Working with more than one company may, however, throw up ethical challenges. Gormer says: “Issues with portfolio CFOs can include them also working with competitors, having proprietary knowledge gleaned from prior engagements and conflicts with potential referrers of business, for example investors.
“Also, occasionally, founders may work contra to minority investors’ interests, the very investors who may have referred the CFO to the role in the first place. Safeguards include hiring regulated professionals, such as ICAEW [Institute of Chartered Accountants in England and Wales] members who meet a strict ethical code.”
Confidence is key among a portfolio of skills
John Miller, chief operating officer at Addition, a London-based financial services firm offering outsourced CFO services, believes the key areas a portfolio CFO focuses on are not too dissimilar to a full-time one, including financial management and strategic planning, forecasting and budgeting, tracking performance and key performance indicators, and cash-flow management.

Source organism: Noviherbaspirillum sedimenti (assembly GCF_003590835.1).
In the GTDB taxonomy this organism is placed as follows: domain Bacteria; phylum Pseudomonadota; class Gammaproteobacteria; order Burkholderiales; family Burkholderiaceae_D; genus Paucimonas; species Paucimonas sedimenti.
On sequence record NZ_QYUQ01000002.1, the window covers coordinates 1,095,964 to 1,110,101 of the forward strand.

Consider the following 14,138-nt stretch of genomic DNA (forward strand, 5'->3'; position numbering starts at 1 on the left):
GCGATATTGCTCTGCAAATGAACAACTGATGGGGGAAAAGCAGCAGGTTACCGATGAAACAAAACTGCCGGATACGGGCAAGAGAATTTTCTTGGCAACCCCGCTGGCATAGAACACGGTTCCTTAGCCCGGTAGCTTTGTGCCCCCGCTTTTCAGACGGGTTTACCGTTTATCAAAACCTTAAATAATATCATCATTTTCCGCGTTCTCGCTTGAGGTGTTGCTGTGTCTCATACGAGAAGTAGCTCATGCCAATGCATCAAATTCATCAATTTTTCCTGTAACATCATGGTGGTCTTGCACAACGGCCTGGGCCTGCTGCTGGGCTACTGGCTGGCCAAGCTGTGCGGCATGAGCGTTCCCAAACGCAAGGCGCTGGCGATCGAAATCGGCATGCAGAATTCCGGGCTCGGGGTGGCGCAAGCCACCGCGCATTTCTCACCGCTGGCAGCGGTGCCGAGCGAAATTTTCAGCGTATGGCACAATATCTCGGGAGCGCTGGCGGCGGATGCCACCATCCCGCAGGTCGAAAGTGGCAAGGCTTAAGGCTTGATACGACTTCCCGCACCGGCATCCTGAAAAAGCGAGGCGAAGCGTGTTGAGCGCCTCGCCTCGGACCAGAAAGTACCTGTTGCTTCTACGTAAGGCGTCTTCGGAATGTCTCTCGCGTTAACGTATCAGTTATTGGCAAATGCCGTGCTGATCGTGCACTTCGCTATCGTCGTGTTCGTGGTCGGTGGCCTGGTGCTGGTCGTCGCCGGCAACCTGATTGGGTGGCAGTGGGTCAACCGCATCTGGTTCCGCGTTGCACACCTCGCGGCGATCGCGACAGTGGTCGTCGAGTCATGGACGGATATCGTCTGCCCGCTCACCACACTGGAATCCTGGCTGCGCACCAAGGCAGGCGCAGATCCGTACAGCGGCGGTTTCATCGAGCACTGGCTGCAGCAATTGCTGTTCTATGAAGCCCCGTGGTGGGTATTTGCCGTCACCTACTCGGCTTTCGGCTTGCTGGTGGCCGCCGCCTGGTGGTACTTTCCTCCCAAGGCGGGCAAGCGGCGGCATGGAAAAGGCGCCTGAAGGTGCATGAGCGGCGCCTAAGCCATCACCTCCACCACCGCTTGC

But he says: “One of the key skills to possess and provide to your clients for the relationship to be a success is confidence. When it comes to numbers, the CFO’s analysis and guidance needs to be true and actionable for the client on the journey to achieving their goals.
“However, due to the portfolio nature of the role, this is a challenge. Dipping in and out of several businesses means focus cannot be 100 per cent sole focus like the clients who live and breathe the business every waking hour.
“Therefore, it is about building solid advice on the facts of the business and I have found that providing experience of how these events have played out in historical scenarios really helps clients understand ramifications.